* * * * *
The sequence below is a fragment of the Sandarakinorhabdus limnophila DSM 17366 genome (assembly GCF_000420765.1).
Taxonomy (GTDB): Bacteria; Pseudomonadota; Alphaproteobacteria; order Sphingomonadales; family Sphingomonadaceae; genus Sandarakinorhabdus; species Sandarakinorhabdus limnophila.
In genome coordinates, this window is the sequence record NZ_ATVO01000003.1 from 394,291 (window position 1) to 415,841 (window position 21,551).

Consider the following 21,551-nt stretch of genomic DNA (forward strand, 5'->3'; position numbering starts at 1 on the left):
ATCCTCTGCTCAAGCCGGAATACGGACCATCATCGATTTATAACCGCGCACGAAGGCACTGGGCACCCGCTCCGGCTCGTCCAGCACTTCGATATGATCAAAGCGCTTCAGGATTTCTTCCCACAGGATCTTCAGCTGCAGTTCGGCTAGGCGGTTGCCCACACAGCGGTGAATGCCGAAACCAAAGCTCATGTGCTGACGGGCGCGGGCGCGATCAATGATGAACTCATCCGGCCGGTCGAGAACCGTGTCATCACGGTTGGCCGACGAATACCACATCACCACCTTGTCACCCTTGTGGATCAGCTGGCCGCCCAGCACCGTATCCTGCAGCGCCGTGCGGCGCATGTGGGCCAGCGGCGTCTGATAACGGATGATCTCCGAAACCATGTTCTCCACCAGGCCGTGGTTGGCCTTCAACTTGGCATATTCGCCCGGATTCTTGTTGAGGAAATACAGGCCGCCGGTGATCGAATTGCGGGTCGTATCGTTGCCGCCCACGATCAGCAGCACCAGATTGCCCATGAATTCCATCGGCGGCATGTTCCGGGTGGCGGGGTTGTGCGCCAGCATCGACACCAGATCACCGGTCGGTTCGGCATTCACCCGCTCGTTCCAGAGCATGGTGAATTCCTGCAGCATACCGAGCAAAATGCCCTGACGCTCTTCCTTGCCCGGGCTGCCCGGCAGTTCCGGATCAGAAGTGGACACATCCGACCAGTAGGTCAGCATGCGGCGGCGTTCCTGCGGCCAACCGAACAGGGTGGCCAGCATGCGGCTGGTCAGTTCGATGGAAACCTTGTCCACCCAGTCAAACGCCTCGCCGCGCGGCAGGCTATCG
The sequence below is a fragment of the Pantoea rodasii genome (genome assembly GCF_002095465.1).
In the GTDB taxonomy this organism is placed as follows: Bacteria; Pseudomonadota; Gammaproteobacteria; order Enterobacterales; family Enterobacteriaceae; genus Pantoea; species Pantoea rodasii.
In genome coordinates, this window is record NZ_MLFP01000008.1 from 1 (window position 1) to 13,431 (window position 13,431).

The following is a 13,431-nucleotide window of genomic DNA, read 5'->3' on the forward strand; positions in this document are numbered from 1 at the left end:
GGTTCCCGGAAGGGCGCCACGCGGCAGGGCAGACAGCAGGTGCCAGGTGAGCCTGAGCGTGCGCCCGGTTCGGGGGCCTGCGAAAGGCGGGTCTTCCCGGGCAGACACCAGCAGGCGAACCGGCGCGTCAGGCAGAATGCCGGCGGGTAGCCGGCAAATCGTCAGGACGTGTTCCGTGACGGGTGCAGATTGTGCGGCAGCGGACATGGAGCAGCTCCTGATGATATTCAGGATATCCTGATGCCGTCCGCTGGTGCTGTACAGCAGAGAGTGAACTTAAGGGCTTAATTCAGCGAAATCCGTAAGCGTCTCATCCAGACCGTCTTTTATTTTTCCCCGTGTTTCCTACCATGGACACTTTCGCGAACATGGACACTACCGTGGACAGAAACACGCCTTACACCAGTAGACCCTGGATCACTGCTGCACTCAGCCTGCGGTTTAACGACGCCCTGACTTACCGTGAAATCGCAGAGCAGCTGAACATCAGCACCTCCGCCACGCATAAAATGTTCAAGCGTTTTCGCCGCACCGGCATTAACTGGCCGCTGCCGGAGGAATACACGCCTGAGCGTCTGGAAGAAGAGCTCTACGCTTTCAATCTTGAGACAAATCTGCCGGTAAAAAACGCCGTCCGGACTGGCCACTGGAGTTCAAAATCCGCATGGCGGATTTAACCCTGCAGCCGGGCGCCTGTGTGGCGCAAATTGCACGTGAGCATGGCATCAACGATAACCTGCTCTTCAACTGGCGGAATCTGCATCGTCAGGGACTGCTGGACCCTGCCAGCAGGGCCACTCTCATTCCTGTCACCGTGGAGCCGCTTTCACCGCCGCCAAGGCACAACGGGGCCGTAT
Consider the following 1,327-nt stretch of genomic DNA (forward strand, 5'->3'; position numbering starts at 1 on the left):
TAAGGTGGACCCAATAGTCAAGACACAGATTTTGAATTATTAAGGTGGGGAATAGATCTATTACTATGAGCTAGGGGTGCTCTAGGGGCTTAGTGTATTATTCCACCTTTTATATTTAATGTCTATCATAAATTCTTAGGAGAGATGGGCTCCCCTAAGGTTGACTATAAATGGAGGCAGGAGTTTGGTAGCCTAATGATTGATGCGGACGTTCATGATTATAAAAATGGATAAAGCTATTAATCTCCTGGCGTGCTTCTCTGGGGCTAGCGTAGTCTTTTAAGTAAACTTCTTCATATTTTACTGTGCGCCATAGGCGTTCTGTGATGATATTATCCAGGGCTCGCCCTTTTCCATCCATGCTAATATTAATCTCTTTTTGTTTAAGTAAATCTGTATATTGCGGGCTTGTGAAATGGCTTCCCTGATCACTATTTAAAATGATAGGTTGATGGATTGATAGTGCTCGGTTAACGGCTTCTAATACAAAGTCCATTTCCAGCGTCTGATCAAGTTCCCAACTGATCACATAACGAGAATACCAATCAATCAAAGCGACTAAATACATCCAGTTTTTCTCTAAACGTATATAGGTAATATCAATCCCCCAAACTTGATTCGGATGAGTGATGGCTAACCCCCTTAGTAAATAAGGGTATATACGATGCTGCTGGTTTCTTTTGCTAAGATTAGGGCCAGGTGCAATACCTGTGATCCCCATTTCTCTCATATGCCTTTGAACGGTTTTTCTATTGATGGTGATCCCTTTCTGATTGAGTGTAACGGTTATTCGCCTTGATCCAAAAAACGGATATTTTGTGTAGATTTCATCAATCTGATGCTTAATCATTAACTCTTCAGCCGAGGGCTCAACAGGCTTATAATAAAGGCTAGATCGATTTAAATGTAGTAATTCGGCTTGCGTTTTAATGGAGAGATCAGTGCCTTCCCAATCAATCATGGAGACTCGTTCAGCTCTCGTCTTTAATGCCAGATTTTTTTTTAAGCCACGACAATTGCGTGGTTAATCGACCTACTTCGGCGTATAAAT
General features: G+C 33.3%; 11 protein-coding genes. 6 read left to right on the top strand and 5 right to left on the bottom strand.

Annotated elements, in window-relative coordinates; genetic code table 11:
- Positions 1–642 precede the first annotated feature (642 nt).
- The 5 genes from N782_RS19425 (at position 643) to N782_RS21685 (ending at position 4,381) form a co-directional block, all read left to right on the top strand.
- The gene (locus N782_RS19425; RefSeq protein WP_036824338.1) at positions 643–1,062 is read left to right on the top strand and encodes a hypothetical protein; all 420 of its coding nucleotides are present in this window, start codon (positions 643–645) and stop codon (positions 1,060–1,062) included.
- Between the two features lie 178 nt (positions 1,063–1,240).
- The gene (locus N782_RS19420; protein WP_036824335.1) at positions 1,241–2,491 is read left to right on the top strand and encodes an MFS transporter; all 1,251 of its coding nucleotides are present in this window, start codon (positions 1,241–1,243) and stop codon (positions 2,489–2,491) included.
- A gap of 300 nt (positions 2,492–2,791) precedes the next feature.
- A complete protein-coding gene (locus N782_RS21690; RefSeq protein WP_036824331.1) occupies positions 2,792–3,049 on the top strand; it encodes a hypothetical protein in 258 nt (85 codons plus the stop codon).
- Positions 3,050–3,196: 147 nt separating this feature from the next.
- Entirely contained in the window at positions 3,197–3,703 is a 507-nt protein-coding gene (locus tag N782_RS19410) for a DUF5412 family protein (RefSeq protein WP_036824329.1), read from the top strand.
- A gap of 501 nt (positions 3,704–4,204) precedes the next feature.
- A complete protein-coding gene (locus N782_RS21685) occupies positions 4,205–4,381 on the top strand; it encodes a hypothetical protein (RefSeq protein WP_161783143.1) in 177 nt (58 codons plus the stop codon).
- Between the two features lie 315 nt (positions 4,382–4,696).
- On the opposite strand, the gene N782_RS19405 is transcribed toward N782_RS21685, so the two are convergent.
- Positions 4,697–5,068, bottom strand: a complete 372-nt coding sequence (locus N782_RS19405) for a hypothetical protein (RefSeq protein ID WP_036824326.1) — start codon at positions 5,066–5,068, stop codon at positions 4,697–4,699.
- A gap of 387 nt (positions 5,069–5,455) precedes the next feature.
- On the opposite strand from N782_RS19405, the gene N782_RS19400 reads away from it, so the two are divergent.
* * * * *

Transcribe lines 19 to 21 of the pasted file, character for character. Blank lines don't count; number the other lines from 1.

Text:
- The gene (locus N782_RS19420; protein WP_036824335.1) at positions 1,241–2,491 is read left to right on the top strand and encodes an MFS transporter; all 1,251 of its coding nucleotides are present in this window, start codon (positions 1,241–1,243) and stop codon (positions 2,489–2,491) included.
- A gap of 300 nt (positions 2,492–2,791) precedes the next feature.
- A complete protein-coding gene (locus N782_RS21690; RefSeq protein WP_036824331.1) occupies positions 2,792–3,049 on the top strand; it encodes a hypothetical protein in 258 nt (85 codons plus the stop codon).